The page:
Sensitivity analyses tested the robustness of the results to changes in clinical measures reported by the ophthalmologists and to the costs for toric IOLs. A lower proportion of patients achieving distance vision spectacle independence with toric IOLs was reported in a published study17 (60% vs 67% based on our survey). Therefore, this measure was varied from 50% (worst-case scenario) to 90% (best-case scenario). The patient cost of toric IOLs was varied from $850 (best-case scenario) to $1100 per eye (worst-case scenario). We also tested the effects of reducing the frequency of changing glasses from annually to once every 3 years and of different remaining life expectancies.
Sixty ophthalmologists completed all survey questions. Most of them practiced in the West or the South (32% and 30%, respectively) and spent most of their time in private clinics or community-based offices (mean [SD], 34% [40%] and 29% [35%] of the time, respectively) as opposed to hospital outpatient or ambulatory surgical centers. Participants reported performing a mean (SD) of 12 (13) cataract surgical procedures per month with toric IOLs and 13 (16) and 44 (28) procedures with conventional IOLs with and without IRC, respectively. Also, they reported performing more laser vision correction and limbal relaxing incision procedures (mean [SD], 28  and 10 , respectively) than other refractive procedures. In their practices, a mean (SD) of 44% (18%) and 25% (17%) of patients with cataract were aged 65 to 74 years and older than 74 years, respectively.Ophthalmologists reported that, on average, a greater proportion of their patients underwent cataract treatment using conventional IOLs with (mean [SD], 32% [26%]) or without IRC (mean [SD], 45% [26%]) than toric IOLs (mean [SD], 21% [19%]).
Surgeons reported that a greater percentage of patients would not require further intervention with toric (mean [SD], 67% [25%]) than with conventional IOLs with (mean [SD], 62% [24%]) or without IRC (mean [SD], 53% [29%]). Patients who did not achieve optimal distance vision were more likely to have lower residual refractive cylinder (<1.0 D vs ≥1.0 D) with toric vs conventional IOLs (Table 2). Figure 1 depicts the likelihood of undergoing different interventions to correct residual refractive cylinder among patients who did not achieve optimal distance vision after cataract surgery. Laser vision correction was the most commonly used option among patients who required a subsequent refractive surgical procedure (data not shown).
A greater proportion of patients achieving UCVA of 20/25 or better was also reported with toric compared with conventional IOLs (Table 3). Table 3 presents the proportion of patients, stratified by postcataract residual refractive cylinder, with UCVA of 20/25 or better after interventions to correct residual astigmatism.
When utility weights were estimated based on patients' UCVA for each treatment arm, the resulting cumulative lifetime QALYs with toric IOLs were 10.20 and with conventional IOLs with and without IRC were 10.14 and 10.10 per patient, respectively.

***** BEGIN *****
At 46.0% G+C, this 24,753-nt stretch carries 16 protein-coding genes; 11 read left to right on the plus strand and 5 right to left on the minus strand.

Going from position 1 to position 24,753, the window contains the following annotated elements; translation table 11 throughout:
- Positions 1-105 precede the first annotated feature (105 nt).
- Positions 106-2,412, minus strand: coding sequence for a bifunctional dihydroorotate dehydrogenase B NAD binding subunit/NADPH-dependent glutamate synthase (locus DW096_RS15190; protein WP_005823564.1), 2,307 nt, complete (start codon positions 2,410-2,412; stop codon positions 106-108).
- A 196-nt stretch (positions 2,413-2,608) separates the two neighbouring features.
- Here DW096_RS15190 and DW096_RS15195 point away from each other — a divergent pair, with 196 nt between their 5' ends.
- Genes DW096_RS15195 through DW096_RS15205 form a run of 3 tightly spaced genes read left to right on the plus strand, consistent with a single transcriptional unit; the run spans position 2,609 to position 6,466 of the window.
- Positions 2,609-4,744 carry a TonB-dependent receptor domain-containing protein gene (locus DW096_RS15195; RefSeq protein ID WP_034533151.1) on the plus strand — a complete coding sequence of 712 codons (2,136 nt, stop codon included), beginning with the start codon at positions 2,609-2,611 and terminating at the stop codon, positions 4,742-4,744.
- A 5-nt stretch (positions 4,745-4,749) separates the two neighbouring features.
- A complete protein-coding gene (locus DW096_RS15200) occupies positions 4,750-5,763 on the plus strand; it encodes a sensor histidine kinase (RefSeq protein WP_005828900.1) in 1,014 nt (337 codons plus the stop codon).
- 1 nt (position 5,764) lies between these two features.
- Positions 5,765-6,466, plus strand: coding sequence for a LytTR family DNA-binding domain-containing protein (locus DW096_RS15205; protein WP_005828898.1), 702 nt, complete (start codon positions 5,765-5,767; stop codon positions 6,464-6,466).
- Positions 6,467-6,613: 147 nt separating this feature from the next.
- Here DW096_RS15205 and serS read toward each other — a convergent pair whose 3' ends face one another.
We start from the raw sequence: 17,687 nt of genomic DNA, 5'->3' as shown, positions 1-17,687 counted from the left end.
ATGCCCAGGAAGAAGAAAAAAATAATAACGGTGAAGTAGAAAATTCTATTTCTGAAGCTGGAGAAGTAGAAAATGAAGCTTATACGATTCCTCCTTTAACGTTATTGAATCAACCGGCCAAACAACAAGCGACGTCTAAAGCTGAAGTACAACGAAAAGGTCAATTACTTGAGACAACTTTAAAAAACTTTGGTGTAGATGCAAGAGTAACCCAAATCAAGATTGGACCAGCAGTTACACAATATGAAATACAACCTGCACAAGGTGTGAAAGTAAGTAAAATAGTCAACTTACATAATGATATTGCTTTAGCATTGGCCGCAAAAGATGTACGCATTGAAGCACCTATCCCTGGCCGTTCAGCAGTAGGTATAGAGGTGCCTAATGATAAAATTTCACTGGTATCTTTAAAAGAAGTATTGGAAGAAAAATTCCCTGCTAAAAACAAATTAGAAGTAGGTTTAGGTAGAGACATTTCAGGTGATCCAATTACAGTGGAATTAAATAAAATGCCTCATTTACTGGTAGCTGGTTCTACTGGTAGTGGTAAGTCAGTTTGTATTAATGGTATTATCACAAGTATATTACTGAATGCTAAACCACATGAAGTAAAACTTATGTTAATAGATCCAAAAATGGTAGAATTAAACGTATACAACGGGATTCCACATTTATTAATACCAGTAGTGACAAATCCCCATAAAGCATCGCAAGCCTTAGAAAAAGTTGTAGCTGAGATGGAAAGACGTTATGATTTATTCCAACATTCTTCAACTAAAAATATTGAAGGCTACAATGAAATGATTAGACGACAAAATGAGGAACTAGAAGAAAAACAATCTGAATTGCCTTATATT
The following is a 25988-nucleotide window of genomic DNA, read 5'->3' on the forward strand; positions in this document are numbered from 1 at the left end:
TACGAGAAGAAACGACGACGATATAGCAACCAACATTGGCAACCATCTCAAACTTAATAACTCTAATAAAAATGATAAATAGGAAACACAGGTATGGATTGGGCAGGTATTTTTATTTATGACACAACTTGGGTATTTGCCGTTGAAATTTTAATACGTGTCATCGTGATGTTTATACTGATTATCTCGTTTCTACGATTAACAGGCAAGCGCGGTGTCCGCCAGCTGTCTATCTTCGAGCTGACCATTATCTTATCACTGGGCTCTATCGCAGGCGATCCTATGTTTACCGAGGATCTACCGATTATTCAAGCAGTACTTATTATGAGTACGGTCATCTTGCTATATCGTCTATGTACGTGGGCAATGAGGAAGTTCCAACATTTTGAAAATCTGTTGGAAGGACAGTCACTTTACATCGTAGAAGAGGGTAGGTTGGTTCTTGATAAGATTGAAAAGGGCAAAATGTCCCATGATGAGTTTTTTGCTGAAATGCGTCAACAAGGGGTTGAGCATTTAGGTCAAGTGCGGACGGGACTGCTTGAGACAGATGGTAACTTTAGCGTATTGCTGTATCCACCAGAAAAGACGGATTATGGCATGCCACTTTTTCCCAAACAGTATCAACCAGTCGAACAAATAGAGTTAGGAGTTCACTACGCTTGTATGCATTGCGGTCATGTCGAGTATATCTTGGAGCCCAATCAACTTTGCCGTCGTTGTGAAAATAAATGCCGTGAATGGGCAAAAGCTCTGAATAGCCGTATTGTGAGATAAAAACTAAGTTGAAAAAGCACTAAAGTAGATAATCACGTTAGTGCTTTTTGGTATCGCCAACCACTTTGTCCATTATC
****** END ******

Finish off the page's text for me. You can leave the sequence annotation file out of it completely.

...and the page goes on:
Total costs were higher for toric than for conventional IOLs during the first year, but were lower across patients' lifetimes (Table 4). Table 5 presents incremental cost-effectiveness and cost-utility ratios of toric IOLs and conventional IOLs with IRC compared with conventional IOLs without IRC. Although the toric IOL costs more in the first year than the conventional IOL without IRC, it is more cost-effective than the conventional IOL with IRC. Moreover, the first-year additional costs of the toric IOL are offset by cost savings in future years owing to better clinical vision outcomes as demonstrated by negative cost-effectiveness and cost-utility ratios during the patients' lifetimes. Toric IOLs also produced a mean incremental savings of $195 per patient during his or her lifetime compared with conventional IOLs with IRC (data not shown). The trend was similar for the patient-incurred costs (Tables 4 and 5). Patient costs represented a low proportion of total costs in the first year but increased to almost 50% across the remaining lifetime (Figure 2).
The incremental cost of treatment with toric IOLs compared with conventional IOLs without IRC was sensitive to the cost of the toric IOL and to the likelihood of achieving distance vision spectacle independence after cataract surgery (Table 6). At a lower cost of the toric IOL or at a higher spectacle independence rate (best-case scenarios), toric IOLs remained a more expensive option in the first year compared with conventional IOLs without IRC. However, modification of either or both of these measures resulted in greater incremental lifetime savings compared with base-case measures. Similar trends were observed for the entire cohort and for the subset of patients with UCVA of 20/25 or better. Conversely, at a higher toric IOL cost or at a lower spectacle independence rate (worse-case scenarios), the toric IOL became the more expensive option during the patient's lifetime. The toric IOL was not a cost-saving option across the patient's lifetime if the frequency of changing glasses was reduced to once every 3 years (Table 6).
Results were also sensitive to the length of the remaining postsurgical lifetime (Figure 3 and Figure 4). The use of the toric IOL compared with the conventional IOL without IRC resulted in cost savings as long as the remaining postsurgical lifetime was at least 16½ years (for all patients) or 17 years (for patients with UCVA of 20/25 or better). When comparing conventional IOLs with IRC with conventional IOLs without IRC, cost savings were realized only after 21 years of the remaining lifetime.